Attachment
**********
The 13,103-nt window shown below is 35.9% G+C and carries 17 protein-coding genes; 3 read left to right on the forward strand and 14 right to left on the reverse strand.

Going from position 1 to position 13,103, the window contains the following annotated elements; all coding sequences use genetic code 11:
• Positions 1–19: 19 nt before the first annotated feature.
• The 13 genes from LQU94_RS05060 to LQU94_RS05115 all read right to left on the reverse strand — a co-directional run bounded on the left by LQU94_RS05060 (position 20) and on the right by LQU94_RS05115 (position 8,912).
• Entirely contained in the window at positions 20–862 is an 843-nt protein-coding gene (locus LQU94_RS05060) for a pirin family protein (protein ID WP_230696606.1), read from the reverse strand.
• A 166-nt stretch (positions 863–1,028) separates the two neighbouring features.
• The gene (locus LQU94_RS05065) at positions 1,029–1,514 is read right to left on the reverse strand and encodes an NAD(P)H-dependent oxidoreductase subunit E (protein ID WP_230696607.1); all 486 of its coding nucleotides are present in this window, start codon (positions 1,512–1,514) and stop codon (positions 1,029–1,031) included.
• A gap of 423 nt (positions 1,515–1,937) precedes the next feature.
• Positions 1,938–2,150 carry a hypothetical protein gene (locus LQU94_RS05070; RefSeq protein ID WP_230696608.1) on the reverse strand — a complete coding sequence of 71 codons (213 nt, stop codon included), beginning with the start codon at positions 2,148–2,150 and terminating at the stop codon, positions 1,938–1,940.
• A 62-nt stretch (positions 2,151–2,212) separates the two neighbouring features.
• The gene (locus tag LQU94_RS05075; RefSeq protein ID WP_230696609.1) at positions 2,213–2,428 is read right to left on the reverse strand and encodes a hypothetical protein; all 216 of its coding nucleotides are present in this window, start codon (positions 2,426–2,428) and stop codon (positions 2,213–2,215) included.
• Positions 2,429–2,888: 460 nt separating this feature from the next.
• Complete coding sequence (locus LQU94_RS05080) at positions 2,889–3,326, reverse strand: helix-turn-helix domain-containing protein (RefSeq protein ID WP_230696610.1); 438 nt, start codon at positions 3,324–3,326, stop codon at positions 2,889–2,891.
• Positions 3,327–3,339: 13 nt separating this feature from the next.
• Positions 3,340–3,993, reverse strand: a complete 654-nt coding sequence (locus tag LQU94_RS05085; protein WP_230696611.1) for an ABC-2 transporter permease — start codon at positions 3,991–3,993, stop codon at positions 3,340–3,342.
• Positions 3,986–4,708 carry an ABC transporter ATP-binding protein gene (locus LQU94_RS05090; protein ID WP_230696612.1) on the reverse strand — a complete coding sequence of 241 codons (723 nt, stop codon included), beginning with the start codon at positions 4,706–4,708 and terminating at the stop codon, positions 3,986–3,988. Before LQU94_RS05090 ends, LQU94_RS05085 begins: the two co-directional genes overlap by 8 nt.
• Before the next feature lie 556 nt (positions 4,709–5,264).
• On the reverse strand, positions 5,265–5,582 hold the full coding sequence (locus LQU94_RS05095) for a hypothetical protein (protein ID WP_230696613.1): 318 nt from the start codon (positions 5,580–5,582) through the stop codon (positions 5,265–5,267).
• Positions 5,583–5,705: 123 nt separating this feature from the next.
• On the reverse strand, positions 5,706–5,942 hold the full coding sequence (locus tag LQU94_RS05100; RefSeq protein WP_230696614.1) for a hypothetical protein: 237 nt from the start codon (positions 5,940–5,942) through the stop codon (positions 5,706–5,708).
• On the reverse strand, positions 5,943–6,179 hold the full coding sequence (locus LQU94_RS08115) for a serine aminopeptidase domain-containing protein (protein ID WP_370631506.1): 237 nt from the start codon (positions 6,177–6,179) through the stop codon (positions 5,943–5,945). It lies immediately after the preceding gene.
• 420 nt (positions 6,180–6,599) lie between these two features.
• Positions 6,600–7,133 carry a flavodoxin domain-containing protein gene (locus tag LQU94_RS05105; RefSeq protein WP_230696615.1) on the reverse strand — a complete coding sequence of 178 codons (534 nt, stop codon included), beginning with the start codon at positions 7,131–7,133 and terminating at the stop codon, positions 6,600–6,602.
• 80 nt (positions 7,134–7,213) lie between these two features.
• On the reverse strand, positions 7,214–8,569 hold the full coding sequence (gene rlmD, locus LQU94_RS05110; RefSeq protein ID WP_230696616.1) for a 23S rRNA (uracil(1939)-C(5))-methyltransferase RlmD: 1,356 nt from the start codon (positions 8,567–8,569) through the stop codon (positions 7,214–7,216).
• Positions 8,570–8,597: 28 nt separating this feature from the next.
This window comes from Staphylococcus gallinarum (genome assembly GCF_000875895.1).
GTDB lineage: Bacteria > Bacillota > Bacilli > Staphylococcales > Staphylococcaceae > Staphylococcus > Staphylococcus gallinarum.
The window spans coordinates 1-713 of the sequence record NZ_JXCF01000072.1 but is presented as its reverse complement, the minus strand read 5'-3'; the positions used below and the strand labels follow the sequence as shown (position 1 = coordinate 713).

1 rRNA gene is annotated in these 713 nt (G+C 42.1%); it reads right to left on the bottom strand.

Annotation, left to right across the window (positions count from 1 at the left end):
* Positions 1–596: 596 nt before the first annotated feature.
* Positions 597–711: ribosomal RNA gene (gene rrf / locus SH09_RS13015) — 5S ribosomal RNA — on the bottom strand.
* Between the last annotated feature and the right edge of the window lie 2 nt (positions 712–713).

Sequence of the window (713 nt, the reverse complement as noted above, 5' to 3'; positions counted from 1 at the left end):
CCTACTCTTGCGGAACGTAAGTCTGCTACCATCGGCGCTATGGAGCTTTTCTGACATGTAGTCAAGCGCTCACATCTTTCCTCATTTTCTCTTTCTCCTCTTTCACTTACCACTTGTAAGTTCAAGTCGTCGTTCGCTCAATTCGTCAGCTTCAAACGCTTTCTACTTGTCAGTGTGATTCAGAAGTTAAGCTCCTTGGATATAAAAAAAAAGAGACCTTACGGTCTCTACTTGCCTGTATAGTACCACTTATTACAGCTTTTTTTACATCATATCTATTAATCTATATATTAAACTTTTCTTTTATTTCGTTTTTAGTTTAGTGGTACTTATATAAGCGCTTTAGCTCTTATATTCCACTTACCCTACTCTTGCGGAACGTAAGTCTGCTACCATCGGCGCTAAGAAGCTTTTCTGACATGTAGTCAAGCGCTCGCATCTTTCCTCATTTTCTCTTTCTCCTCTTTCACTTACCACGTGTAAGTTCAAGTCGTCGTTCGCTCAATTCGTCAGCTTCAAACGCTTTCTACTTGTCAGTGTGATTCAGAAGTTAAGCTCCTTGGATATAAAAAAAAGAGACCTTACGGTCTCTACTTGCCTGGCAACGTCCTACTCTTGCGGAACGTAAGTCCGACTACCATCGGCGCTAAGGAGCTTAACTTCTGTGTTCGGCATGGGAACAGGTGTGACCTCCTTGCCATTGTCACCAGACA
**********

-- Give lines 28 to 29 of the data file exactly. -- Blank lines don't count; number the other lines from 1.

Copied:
GTDB lineage: Bacteria > Bacillota > Bacilli > Staphylococcales > Staphylococcaceae > Staphylococcus > Staphylococcus gallinarum.
The window spans coordinates 1-713 of the sequence record NZ_JXCF01000072.1 but is presented as its reverse complement, the minus strand read 5'-3'; the positions used below and the strand labels follow the sequence as shown (position 1 = coordinate 713).